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Self-Efficacy in Sexual Health: A Focus on Adolescents in Mexico

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DOI: 10.4236/health.2017.910106    556 Downloads   1,135 Views  

ABSTRACT

Self-efficacy is a belief in a person’s ability to perform action or behavior to achieve what is desired independent of the actual capacity of personal outcome. Objective: To determine the level of self-efficacy in adolescents of a public institution in the state of San Luis Potosí. Methodology: A correlational study of 179 adolescents aged 14 to 17 years using stratified random sampling. The instrument used was the self-control scale for the prevention of STIs/ AIDS (SEA-27) consisting of 40 items and Cronbach’s alpha of 0.908. Results: The surveys of the adolescent population correspond to 179 students, of whom 56% are men and 44% are women, the average age being 15 years. The level of self-efficacy of students for HIV-AIDS prevention, where the most relevant data are related to evaluated: 76% corresponds to students who do not induce someone to have self-efficacy, 75% say no to a person whose sexual history is unknown, 74% say no to someone whose drug history is unknown and 70% say no to someone who has drunk and/or consumed alcohol (X2 = 39,638, df = 4 p < 000); Conclusions: In general, adolescents today are perceived as vulnerable to sexual behavior and have safe sex, which leads us to believe that they do not protect against HIV/AIDS and unwanted pregnancies.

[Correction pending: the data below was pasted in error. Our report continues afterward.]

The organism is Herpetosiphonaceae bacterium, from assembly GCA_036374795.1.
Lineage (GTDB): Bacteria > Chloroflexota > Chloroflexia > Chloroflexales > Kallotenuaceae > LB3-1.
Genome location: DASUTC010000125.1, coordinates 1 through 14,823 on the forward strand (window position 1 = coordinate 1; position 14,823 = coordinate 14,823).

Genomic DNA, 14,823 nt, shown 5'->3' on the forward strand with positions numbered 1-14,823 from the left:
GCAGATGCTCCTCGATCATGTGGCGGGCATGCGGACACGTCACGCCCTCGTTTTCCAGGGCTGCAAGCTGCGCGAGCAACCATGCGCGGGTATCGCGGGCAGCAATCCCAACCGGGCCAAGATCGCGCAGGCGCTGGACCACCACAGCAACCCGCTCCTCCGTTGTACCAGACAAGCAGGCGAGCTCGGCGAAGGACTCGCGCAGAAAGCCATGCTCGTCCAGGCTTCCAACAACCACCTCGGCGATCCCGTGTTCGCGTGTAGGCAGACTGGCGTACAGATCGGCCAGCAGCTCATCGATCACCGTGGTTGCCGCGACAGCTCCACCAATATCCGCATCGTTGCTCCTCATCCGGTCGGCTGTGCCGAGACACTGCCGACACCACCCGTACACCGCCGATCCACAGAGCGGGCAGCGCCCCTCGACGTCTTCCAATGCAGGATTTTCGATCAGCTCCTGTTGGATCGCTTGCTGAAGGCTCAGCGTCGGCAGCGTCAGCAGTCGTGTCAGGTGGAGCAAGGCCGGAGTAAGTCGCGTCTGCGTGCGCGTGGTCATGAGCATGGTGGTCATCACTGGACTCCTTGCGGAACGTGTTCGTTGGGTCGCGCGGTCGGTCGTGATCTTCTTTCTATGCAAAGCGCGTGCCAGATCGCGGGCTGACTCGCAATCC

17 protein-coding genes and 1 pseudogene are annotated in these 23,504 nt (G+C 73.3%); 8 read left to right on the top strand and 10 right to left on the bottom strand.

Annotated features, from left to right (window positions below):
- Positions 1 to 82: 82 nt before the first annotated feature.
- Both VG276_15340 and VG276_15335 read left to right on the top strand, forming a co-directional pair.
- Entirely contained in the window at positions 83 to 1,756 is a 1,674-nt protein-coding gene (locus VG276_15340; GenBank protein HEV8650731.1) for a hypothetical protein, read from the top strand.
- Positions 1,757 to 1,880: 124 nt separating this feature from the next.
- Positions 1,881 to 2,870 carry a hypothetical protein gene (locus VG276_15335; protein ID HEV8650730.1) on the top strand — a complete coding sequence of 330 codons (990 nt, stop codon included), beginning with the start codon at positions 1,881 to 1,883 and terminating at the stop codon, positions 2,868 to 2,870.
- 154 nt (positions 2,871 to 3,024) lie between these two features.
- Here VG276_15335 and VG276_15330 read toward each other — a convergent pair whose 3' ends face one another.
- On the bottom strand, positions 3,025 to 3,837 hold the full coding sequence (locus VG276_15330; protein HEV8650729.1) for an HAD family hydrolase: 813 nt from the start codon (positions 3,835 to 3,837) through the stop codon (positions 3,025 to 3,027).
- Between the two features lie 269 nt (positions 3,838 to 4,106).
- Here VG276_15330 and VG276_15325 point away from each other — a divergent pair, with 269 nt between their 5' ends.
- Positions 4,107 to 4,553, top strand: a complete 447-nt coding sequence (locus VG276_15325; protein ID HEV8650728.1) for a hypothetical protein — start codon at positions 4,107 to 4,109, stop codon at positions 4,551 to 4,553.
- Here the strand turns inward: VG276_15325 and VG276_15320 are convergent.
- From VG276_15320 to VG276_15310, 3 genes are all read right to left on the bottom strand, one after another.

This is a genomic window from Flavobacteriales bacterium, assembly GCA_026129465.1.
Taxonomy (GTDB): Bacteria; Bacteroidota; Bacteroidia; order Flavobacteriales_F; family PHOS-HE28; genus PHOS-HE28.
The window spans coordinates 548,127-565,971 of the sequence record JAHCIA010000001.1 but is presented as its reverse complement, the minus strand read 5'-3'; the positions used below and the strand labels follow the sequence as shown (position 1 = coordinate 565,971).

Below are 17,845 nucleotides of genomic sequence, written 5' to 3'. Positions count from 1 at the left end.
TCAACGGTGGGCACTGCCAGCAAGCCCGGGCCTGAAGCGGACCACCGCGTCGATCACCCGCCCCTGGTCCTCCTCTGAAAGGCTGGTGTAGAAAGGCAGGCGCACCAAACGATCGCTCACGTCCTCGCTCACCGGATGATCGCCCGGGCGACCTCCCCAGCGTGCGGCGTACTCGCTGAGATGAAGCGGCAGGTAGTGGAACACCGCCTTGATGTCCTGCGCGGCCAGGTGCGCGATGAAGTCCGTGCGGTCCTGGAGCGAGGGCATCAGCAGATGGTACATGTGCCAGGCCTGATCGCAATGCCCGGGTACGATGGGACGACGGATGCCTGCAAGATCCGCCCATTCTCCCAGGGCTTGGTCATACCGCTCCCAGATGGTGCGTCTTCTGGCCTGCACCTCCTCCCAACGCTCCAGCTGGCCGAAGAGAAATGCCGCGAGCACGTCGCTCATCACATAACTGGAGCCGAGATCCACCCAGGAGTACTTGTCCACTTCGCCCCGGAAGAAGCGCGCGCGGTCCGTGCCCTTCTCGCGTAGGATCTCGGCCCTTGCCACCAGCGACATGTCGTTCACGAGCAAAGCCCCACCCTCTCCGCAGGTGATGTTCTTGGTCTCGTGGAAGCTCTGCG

1. Introduction

Self-efficacy is a belief in one’s ability to perform the action or behavior to achieve the desired regardless of the actual capacity of the personal result. The theory of self-efficacy is based on the conceptual distinction between individual judgments efficacy-expectation on one’s ability to perform a certain behavior and outcome expectations―individual judgments on the possible consequence of such behavior. The concept of self-efficacy is an element within what Bandura called “autorrefencial thought” [1] [2] .

This is where sex education and sexuality are not handled freely since the sexuality of each of us emerges from multiple factors such as socioeconomic status, age, gender and level of education are the fundamental pillars that contribute to maintain the development of their sexuality integrates based sex education that represents the main factor of self-efficacy to deal with their health reproductiva [3] .

For the teenager it is a time that marks the entry to the world through the conquest of itself in the social and cultural space. Since the World Health Organization (WHO) considers adolescence as a stage of life that develops between 10 and 19 years old in two phases: Early Adolescence 10 to 14 years and late adolescence from 15 to 19 years [4] , this period is characterized by the vulnerability of pregnancies, and sexually transmitted infections (STIs) including HIV/AIDS are the main problems of the lack of sex education in adolescents is the reason that the first sex occurs more and more in the earliest stages of life and the greater the number of sexual partners that adolescents have, the first sexual intercourse occurred at a younger age [5] .